Another artist, Idris Mohammed Ali, is regarded as the most important singer in the Tigre language. He is credited with modernizing the country's traditional beats and his songs were chanted by school children in the country. Ali fled the war and migrated to the neighboring country of Sudan in 1968. After joining the musical association in Atbara in north-eastern Sudan and studying music for six months, he was exposed to different rhythms and modern music, which enabled him to reinvent his work. Singing in Arabic and Tigre languages (spoken across Eritrea and eastern Sudan), Ali is an avant-garde singer who greatly modernized the traditional Tigre beats. He has produced about 70 songs and released three albums. After Eritrea’s independence in 1991, leaving a large family behind in Sudan, Ali returned to his beloved homeland. As the Eritrean dream started to falter, Ali never compromised his stand. He often spoke truth with authority. As many had feared, he was detained on 24 November 2005 as part of a wave of arrests that included 13 other prominent political and cultural figures. He was neither charged nor brought to an independent court. Information by various online sources show that the singer was killed by Eritrean security agents in August 2007 alongside three colleagues. Ali has not been heard since and the Eritrean authorities have never clarified his fate.
Tsehayu Beraki is another iconic singer and songwriter who has outgrown Eritrean society’s traditional boundaries to establish herself[ii]. Beraki was playing the five-string traditional instrument, the Kirar, in local bars and at various public events before joining the Eritrean armed struggle for independence in 1977. Only a handful of singers - like Teberh Tesfahugn[iii], Amleset Abay[iv] and Tegbaru Teklay - were singing in bands at the time, when Beraki single-handedly initiated the grassroots music revival. She quickly established herself in her neighborhood of Abashawul, drawing large crowds. Her songs prompted many youths to join the armed struggle of independence, leading her to be targeted by the Ethiopian military junta. Her songs were soon chanted all over the country. Beraki recorded some songs in collaboration with other established bands in Eritrea, influenced by the disco sound of the time. After the fall of the liberation front, Beraki was exiled to The Netherlands and continues to live there. She recorded a 17-track album called Selam at Koeienverhuur Studio. In 1999 she returned to visit her homeland, where she received a hero’s welcome.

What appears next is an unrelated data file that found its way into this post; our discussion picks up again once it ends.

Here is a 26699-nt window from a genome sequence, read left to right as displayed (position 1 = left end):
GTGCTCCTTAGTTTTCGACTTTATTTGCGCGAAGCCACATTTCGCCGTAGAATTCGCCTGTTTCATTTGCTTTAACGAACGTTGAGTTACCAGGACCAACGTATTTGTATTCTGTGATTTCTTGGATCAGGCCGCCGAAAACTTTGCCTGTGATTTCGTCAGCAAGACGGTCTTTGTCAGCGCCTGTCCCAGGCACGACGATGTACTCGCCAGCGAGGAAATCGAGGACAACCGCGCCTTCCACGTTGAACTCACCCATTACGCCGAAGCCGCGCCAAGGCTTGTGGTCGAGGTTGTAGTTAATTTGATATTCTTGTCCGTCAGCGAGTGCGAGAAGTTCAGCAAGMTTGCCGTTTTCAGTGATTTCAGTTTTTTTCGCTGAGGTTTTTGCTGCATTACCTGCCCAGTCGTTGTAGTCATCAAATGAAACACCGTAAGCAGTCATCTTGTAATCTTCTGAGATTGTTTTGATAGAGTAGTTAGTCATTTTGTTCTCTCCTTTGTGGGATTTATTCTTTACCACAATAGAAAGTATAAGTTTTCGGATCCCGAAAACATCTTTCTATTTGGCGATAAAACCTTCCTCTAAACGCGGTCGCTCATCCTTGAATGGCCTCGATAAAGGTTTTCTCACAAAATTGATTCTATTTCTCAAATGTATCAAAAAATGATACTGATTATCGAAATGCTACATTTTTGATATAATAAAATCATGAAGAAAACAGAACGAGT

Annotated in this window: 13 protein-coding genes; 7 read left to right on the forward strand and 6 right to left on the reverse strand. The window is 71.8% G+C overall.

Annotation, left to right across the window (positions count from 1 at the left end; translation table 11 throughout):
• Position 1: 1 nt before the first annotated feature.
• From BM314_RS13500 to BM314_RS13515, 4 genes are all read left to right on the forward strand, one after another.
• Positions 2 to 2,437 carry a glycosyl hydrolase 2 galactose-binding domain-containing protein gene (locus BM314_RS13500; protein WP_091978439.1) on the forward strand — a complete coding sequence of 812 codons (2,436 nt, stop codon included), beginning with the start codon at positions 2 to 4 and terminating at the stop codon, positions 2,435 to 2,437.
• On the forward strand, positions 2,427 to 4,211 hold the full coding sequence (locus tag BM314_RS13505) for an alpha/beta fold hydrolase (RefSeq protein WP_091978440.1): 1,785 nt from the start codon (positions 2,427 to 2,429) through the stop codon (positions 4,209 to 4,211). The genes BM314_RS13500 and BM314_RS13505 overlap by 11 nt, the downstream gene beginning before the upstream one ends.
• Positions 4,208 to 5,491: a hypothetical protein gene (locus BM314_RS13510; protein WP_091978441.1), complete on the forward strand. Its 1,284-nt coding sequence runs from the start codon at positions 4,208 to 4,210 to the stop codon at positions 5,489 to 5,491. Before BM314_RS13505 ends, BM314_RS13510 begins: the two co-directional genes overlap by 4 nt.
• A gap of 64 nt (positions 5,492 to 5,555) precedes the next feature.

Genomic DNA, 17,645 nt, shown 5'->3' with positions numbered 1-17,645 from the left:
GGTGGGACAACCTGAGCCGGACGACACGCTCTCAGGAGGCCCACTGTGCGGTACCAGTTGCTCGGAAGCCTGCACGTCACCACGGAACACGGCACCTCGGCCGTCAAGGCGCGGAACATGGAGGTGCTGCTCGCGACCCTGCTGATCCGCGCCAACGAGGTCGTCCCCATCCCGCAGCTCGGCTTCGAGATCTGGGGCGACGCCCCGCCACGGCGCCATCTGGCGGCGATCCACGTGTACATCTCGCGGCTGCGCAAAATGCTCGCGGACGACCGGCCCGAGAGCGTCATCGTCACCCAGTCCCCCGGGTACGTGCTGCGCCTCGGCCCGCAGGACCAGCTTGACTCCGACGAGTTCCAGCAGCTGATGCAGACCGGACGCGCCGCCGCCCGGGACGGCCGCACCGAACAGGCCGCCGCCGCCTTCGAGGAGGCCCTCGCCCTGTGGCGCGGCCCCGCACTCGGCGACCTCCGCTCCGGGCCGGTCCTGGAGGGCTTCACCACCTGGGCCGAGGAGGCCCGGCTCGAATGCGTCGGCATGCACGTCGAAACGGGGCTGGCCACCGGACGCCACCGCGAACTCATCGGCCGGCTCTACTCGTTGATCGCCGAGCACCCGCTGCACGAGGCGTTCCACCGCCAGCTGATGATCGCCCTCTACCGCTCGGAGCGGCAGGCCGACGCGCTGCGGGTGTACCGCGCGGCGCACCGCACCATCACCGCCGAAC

Yohannes Tikabo (aka Wedi Tikabo) is one of the most prolific Eritrean singers and songwriters, with an unsurpassed talent for perfectly capturing new trends. He has recorded more than 60 songs. His 2009 album Fewsi lbi was one of the best-selling albums in the country. It combined modern beats with melodies and expressions deeply rooted in Tigrinya tradition. The product of a laborious exploration, the album clearly revealed his cultural engagement and yielded outstanding works. Tikabo has been working to export his art and enter the wider music industry that transcends Eritrea’s limited geographical and cultural boundaries. His style combines traditional Tigrinya beats with jazz, R&B and reggae. Many of his songs have been sung and re-mixed by singers in the neighboring Ethiopia and Uganda, including Dr. Jose Chameleone.